^Synthetic every 3750 is the best bet, like Jar man said, replace filter every time. It's pretty easy to keep up the maintenance yourself. All you'd end up paying is for parts on the basics. Oil and filter/crush washer. DIY will mostly be cheaper for Oil changes and are easy. But talk to the dealer to see if they have any incentives or specials for oil changes...brake pads and rotors are are easy. Pads won't need to be changed til probably near 30k or later. Rotors, probably not til 50-60k even. Pads can be anywhere from $70-150+ for all 4 corners, depending on what performance you're looking at. Plugs are a bit of a pain to get to because of the boxer engine, but again, still not that bad. All in all maintenance is average and will be pretty cheap or on par with any other car if you do it yourself.
I'd skip on the SPT exhaust from the dealer. For one, it's way too overpriced. For two, it's known to drone rather loud when cruising on the 5 door. You can find a lot of other aftermarket options down the road, for much cheaper. You will also be able to find used options in great condition for fractions of new cost. As for performance...there won't be any. CBEs on WRXs (of any year really) are just noise makers, or silencers. The real restriction comes with replacing the downpipe which is attached to the turbo, or the portion before the Catback (the dealer has no aftermarket option for this, unless they stock or sell other aftermarket parts, which is highly unlikely). Doing this will require a comparable Stage 2 tune to properly run the downpipe.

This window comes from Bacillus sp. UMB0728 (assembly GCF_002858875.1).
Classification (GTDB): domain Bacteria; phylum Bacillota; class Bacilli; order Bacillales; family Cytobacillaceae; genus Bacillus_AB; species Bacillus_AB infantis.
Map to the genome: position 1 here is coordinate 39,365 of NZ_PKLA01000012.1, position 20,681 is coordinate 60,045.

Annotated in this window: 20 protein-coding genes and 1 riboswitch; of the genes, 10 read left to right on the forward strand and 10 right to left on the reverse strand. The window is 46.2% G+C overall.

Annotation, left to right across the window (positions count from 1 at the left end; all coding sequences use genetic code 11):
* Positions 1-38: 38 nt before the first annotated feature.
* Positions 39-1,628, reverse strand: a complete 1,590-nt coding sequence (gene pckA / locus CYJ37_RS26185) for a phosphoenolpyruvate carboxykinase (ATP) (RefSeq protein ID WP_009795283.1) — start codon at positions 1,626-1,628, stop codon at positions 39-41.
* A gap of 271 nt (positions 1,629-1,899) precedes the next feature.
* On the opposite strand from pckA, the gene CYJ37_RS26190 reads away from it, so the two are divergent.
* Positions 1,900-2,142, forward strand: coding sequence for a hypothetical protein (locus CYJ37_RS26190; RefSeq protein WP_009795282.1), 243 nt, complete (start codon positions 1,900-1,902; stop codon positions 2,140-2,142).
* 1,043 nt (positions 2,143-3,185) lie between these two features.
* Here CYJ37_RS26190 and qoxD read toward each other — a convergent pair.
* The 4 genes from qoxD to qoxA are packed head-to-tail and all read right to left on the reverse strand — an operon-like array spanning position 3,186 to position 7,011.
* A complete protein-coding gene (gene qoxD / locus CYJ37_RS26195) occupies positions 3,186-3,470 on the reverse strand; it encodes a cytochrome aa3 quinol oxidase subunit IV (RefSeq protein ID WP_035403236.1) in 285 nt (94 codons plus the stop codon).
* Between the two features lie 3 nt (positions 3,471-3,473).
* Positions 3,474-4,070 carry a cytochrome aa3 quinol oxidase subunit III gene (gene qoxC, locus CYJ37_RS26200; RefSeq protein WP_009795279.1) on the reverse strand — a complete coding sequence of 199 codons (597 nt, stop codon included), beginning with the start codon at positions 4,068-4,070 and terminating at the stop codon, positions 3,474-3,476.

OEM short shifter isn't a bad option, but it only shortens the throws by about 10% over stock. It achieves this by shortening the linkage to the transmission. It's not that overwhelming of a difference. Again, aftermarket options such as Kartboy, will be much cheaper and will shorten throws 20-25%, and shorten the lever itself which are better for performance.
Boost gauge simply tells you how much boost the turbo is creating, and pushing into the engine. It really has nothing to do with when you should shift. It does give you an indication of your powerband though simply because more boost means you will be utilizing more power. You should shift based on the feel of the engine, rpms, and how you're driving at that particular moment.
As for the short shifter, this varies by personal preference. Test drive first. If the throw is WAY too long for you, don't waste your money on the OEM short shifter, as it won't be enough. Take it from the guy with the OEM and Cobb installed.